The Irish Times today published this letter by Atheist Ireland calling for equality for atheists in Irish schools.
Sir, – Ireland has long had a political “nod and wink” culture of pretending that certain laws don’t mean what they say. We must overcome this if we are to develop a school system that respects equally the human rights of all children, parents and teachers.
Amy Mulvihill of Educate Together (July 31st) highlights that Rule 68 of the Rules for National Schools states that “of all parts of a school curriculum, Religious Instruction is by far the most important” and that “a religious spirit should inform and vivify the whole work of the school”.
But Educate Together schools are also legally obliged to implement Rule 68. It applies to all national schools, not merely those with a Catholic patron body. And it says that “a religious spirit”, not “the prescribed ethos”, should permeate the entire school day in all schools.
There are four ways in which the Irish education system violates the human rights of atheists and religious minorities.
The first is religious discrimination in access to schools (Section 7.3(c) of the Equal Status Act).
The current Admissions to Schools Bill claims to address this, but it retains the right of schools to discriminate on the ground of religion, using the euphemism “lawful oversubscription criteria”.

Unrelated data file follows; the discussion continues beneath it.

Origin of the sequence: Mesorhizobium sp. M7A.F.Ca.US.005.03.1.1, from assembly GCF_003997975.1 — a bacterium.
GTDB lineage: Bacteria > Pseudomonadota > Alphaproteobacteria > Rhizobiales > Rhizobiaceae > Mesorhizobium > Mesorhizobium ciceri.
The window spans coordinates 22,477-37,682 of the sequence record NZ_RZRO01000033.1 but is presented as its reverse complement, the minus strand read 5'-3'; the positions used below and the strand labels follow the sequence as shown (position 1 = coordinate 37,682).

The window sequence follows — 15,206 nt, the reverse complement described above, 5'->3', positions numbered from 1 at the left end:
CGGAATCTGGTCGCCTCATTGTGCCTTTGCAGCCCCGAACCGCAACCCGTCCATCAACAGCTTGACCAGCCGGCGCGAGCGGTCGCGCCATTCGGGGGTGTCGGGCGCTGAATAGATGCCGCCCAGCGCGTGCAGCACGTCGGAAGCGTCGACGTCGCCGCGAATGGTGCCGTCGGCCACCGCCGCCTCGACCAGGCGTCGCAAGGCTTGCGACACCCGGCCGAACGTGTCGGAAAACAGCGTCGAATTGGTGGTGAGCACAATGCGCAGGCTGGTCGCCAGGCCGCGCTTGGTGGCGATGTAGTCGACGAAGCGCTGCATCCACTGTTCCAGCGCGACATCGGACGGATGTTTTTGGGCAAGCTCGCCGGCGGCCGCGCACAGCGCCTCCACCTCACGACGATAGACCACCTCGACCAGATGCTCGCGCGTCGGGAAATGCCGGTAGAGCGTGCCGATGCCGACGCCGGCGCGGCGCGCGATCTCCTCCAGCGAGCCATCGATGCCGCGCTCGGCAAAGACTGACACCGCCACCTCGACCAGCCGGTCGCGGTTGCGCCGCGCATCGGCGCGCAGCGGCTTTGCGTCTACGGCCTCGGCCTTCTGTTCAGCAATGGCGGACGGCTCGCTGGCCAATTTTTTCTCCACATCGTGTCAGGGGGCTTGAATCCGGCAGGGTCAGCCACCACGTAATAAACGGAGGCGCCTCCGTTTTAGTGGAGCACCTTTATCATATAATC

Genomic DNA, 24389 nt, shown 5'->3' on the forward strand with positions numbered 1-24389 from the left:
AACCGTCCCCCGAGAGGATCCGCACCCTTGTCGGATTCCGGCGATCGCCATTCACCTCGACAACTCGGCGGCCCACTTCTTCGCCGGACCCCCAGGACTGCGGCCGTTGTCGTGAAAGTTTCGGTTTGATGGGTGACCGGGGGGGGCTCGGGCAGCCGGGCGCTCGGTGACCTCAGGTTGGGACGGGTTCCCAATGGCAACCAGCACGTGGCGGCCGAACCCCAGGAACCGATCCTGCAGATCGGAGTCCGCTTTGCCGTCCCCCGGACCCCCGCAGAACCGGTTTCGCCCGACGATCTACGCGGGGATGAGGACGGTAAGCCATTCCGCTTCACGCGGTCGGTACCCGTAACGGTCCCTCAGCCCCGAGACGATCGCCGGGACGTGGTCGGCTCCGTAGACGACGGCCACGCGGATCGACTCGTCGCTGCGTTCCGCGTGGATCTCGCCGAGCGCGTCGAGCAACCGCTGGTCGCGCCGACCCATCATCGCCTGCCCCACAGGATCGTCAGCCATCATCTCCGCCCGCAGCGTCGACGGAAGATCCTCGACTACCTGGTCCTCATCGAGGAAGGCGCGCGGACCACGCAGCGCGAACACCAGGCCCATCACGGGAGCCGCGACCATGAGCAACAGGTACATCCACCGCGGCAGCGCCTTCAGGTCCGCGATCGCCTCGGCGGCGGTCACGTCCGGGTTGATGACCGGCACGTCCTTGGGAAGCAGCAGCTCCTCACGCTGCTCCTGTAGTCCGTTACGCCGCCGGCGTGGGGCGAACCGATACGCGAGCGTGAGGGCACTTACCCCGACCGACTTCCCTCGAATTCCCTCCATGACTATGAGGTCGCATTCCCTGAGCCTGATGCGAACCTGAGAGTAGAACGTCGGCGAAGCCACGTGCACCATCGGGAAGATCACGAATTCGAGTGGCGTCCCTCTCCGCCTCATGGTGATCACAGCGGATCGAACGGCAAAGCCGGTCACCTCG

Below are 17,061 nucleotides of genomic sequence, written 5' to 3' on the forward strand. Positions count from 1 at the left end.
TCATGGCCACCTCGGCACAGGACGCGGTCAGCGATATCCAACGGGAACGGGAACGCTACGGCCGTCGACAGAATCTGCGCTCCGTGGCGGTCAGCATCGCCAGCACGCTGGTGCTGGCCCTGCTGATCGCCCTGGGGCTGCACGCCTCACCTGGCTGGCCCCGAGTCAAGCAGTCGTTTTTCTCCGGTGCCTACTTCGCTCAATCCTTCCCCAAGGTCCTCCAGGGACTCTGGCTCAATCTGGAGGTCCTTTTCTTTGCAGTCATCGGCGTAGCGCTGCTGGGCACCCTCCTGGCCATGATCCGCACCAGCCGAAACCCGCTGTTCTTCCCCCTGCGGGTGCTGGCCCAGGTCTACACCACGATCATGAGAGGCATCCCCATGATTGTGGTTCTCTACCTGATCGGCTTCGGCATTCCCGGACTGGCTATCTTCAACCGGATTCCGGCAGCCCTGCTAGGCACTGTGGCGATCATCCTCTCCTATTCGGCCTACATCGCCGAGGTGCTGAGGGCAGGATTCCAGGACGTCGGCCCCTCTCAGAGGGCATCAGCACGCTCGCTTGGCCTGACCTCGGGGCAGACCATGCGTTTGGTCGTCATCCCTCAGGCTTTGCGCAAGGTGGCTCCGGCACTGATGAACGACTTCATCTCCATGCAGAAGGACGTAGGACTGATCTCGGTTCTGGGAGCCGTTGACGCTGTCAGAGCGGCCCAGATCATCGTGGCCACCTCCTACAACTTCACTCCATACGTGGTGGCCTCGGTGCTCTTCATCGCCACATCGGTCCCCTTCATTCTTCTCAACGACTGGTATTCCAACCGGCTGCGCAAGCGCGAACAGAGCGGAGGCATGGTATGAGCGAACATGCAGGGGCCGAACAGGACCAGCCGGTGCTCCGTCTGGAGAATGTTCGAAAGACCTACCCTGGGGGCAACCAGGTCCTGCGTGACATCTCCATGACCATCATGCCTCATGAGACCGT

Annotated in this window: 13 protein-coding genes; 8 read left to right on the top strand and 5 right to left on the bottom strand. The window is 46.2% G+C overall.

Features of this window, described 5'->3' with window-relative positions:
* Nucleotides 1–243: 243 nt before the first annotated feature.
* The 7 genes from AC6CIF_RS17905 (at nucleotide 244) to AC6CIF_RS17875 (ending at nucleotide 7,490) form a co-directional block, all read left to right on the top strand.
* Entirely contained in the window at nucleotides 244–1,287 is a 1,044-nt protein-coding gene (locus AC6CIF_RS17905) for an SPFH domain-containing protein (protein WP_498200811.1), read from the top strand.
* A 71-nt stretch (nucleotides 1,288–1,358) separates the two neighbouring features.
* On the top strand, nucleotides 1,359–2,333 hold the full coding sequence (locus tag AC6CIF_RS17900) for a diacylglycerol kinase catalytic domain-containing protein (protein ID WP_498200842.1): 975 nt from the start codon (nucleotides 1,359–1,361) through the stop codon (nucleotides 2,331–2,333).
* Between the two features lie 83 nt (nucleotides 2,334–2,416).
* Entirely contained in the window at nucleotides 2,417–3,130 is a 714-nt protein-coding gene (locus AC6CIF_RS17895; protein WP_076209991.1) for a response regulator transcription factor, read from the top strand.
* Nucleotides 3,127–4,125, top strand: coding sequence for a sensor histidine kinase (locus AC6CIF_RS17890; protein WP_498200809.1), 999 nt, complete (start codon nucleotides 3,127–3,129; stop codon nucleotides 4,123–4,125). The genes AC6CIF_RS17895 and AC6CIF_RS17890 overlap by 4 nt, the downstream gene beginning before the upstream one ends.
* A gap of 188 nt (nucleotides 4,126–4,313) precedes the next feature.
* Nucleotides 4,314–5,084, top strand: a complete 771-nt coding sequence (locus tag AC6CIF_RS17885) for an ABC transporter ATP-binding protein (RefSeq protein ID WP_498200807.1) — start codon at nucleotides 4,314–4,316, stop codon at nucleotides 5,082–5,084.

The second is the integrated religious curriculum (Section 15.2(b) of the Education Act, Rule 68 of the Rules for National Schools, and the Primary School Curriculum).
This is even worse than the access problem as, even if you get access, your child can still be evangelised against your wishes.
The third is religious discrimination in employment (Section 37 of the Employment Equality Act).
The current Bacik Bill will address this for LGBT teachers, but it retains the right of schools to discriminate against teachers who are atheist or the wrong religion.
The fourth is the patron system itself, through which the State cedes control of our schools to private bodies which the State then funds to discriminate against its own citizens. Even the Oireachtas Education Committee has found that the patron system leads to segregation and inequality in schools.
In recent years, pressure from Atheist Ireland and others to reverse these human rights violations has increased. In response, the State is now claiming, for the first time, that it is constitutionally obliged to allow religious schools, even when funded by the State, to discriminate against children, parents and teachers.
While the State accepts that it is bound by UN human rights treaties, it insists that it is not bound by the recommendations of the UN bodies that oversee those treaties. And it has negotiated an exemption from the EU employment equality directive, specifically to protect religious discrimination in schools.
Atheist Ireland will continue to lobby, both in Ireland and at the UN, for a secular State education system that respects everybody equally, in which the curriculum is delivered in an objective, critical and pluralist manner. It now seems that this may need another referendum. Yes to equality for atheists. – Yours, etc,
Human Rights Officer,